From what we know of Perfect Works, the official start of Xenogear's episodic timeline begins with the crash of the Eldridge in a distant star system (Xenogears Episode I). All that follows is a direct result of this event. Now surely we can assume that there is adequate room for story material before this event? In fact, we need not assume, because Perfect Works makes mention of such material. Events such as the discovery of the Zohar (depicted in the opening movie of Xenosaga), the existence of the Galaxy Federation, and the exodus of mankind from Earth (Lost Jerusalem) are all written of in Perfect Works but exist outside the six episodes of Xenogears. All three are specifically mentioned or blatantly apparent in Xenosaga. Suffice it to say, this is only the tip of the iceberg, since we have not even gotten to the creation of Deus, an explanation of the Eldridge's colonization mission, or why Earth was even abandoned in the first place. Towards the end of Xenosaga, we specifically see a child that looks strikingly like Abel. We can use logical conjecture in assuming that Abel probably existed somewhere prior to embarking on the Eldridge. It may yield however, judging entirely by the supposed age of Abel, that we're not to far from that event within the game timeline. It follows then, that the timeline of Xenosaga might be significantly more condensed than that of Xenosaga's 10,000 year timespan (conjecture based on the explicit mention by the U.M.N. database that Zohar is what ties all of this together).

What this boils down to, is that Xenosaga Episode I is NOT Xenogears Episode I. It takes place before Xenogears Episode I. and does not, therefore, mean that the six episode structure of Xenogears has been altered or is in direct danger of being altered. I believe that the decision to name these more recent games "Xenosaga" instead of "Xenogears" goes beyond a legal formality. The only thing that would throw a wrench in this observation, or cause an actual legitimate uproar among fans, is if some event occurs that would dilute an aspect of Xenogears' wonderfully crafted narrative (read: George Lucas and his religion-cum-biology experiment). Mind you, I remain optimistic. With my luck however, the Wave Existence might be retro-explained as a computer program created by humanity to think it's God (yuck!).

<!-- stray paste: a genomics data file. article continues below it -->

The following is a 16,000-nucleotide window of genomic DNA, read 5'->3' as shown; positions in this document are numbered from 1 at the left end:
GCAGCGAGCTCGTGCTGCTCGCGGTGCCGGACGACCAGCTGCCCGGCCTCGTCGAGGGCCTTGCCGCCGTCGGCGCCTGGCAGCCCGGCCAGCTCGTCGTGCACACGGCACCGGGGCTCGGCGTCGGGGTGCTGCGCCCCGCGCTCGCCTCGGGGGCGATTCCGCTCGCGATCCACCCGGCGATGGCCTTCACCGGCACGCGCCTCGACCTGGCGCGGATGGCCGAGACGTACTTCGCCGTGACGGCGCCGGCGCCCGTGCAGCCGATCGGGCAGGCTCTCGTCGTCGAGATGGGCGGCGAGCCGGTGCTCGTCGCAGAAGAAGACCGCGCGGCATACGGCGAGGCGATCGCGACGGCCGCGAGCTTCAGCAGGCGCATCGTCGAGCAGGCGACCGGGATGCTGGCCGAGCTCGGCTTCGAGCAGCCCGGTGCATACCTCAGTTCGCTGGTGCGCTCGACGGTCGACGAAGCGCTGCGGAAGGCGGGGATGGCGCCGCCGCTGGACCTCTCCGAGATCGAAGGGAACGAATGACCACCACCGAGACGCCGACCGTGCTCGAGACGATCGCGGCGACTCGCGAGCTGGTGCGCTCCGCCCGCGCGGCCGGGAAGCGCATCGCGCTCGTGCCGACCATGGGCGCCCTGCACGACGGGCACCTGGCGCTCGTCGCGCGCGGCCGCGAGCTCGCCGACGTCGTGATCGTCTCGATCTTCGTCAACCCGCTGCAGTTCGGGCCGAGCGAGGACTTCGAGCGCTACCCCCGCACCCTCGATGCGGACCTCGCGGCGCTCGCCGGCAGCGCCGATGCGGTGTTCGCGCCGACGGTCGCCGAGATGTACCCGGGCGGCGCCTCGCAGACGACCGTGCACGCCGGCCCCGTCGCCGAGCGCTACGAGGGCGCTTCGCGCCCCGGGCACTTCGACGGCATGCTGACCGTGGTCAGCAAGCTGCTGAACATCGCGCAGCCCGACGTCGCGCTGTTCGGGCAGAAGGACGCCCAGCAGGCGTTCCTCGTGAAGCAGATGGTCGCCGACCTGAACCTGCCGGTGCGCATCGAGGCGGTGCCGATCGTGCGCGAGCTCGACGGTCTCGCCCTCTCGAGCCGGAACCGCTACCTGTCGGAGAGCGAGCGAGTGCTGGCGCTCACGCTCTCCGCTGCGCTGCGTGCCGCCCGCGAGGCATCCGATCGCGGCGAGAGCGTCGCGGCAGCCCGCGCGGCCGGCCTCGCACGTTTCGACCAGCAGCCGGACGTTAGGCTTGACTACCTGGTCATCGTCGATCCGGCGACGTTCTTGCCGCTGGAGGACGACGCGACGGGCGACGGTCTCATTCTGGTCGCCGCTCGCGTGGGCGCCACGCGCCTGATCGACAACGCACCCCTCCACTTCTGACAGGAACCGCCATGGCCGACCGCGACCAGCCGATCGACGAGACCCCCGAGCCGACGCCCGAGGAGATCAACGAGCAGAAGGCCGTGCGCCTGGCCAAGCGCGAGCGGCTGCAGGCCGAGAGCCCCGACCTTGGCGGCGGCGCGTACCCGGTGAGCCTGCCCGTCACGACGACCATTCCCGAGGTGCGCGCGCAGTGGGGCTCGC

But I digress....

I am fully aware and sensitive of the fact that many fans of Xenogears might not like Xenosaga. This is quite fine. As I said earlier, both stories are quite capable of standing on their own. In fact, I'd even go as far as to laud Monolith Soft if they specifically engineered it that way. Nobody should feel as if they're having a gun pointed to their head in respect to "cross pollinating" ideas or characters in respect to their fan media. Nor should anyone feel compelled to be a fan of one if they are a fan of the other. I would not object to Xenosaga being labelled as a "pseudo" or "proto" prequel because they seem more like distant cousins than siblings.

To that end, it also bares mentioning that many people may fail to correctly identify the crux of Xenogears' story. The story as self-contained within the Xenogears timeline has really nothing to do with Deus or Zohar. They merely exist there as a catalyst for the predicament the Contact and Anti- Type find themselves in. Rather, the common thread that emerges within each episode is the eternal love story between the Contact and the Anti-Type, and the lives they lead from incarnation to incarnation. In addition, to a somewhat lesser extent, Miang and her servitude to Deus. Full stop! Everything and everyone else exists as a construct of their world and THAT story arc.

What this boils down to is that Xenogears and Xenosaga, and their respective episodes, are "story arcs". The concept of a "story arc" is actually quite common in sci-fi literature and media these days. Same universe, yet different aspects there-of. Both can stand together, or one can stand alone.

Xenogears and everything in it are copyright Squaresoft. I claim no credit for their work/property. All artwork and stories belong to their respective artists and authors.